Guardian Firewall - a waste of money on firewall for iOS
In July last year, many IT portals wrote about the first real firewall for iOS - Guardian Firewall. Since then, I periodically checked when the program will exit the closed beta test to try it in practice. And now this day has come.
This is auto translated version of this post
Guardian Firewall is a VPN service for iOS with a smart firewall built in block of tracking scripts.
What should be
On the site, developers teaser several important features of the program.
Firewall With its help, geolocation trackers, mail, data collectors and the like, including ads, are blocked.
VPN All transmitted traffic passes through a VPN server with AES-256 encryption using the IKEv2 protocol. This also implies the concealment of IP, privacy and more.
Quick connection. They promise speed up to 100 Mbps in the USA and Europe.
Using VPN servers to block ads and tracking trackers is a great solution for iOS users. Due to system limitations, similar utilities can only block data in the Safari browser or based only on DNS data.
When connected to Guardian Firewall servers, all traffic passes through them and the AI independently determines which information to skip and which not. This reduces battery consumption and traffic consumption.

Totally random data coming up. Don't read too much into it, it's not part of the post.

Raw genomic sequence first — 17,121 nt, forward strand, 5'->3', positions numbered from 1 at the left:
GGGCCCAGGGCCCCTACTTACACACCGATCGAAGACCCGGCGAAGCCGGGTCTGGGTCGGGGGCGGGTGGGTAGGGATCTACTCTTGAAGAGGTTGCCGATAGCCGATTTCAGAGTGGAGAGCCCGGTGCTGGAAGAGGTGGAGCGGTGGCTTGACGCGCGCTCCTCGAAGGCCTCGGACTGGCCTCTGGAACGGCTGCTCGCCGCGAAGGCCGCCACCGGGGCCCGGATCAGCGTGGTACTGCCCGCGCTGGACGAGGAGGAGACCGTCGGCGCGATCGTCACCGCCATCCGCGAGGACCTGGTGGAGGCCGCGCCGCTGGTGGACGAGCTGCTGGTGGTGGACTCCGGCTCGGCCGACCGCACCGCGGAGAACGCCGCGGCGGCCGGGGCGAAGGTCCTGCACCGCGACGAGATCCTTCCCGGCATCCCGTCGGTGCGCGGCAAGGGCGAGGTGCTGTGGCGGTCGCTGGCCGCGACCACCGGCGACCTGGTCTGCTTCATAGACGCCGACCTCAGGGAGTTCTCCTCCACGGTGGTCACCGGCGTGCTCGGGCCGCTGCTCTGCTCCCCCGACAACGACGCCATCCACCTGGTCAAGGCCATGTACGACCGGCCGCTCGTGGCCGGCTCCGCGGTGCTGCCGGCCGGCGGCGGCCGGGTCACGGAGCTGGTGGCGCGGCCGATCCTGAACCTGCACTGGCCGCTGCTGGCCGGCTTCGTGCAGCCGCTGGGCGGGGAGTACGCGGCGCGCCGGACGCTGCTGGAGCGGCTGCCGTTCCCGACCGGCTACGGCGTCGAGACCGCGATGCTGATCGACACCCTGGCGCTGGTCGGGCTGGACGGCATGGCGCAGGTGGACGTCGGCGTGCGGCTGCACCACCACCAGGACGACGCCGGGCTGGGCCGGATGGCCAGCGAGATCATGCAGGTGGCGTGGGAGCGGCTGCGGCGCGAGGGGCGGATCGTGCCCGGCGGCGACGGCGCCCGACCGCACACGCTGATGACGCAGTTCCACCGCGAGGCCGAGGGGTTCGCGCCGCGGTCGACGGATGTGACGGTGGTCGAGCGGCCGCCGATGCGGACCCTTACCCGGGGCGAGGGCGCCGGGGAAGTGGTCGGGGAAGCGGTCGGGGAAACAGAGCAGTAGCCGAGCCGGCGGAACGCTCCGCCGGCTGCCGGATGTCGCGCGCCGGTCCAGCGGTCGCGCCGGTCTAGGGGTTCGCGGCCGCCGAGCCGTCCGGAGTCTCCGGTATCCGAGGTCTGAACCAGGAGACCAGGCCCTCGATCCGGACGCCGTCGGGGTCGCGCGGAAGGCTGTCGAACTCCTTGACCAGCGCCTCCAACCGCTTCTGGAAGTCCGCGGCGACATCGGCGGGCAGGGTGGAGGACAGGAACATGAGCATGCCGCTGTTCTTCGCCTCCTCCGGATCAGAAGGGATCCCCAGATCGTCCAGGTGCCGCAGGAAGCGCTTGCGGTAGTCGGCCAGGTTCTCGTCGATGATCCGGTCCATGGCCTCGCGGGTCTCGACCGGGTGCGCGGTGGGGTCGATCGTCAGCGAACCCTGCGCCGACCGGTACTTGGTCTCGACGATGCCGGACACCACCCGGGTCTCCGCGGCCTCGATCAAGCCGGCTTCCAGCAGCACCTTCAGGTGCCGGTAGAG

What in practice
The Guardian Firewall itself is as simple as possible. You only need to connect to the VPN and use your smartphone. After some time, on the Alerts tab, you can see why the program protected you.
Usually, an hour passes before the first lock message appears. The connection occurred to the servers in Amsterdam and I did not notice any speed limits. I did not specifically measure the speed.
For tests, I used the smartphone in normal mode for two hours and during this time I received only one lock. At the same time, I launched Instagram, Facebook and surfed in the browser.
Reading the promise of developers to block tracking trackers, I expected dozens, if not hundreds of alerts. Facebook certainly had to track my every move. But no, just one lock.
Perhaps I was wrong and did something wrong. But the Guardian Firewall is asking for $ 0.99 for connecting to a VPN for a day and $ 99.99 for a year. However, there are no more settings in the program.
From which I can conclude that nothing is expected from the user in terms of settings or any specific actions. And since the blocking occurs on the side of the VPN server, then the trackers inside the applications should also be blocked. Unfortunately, this is not the case.
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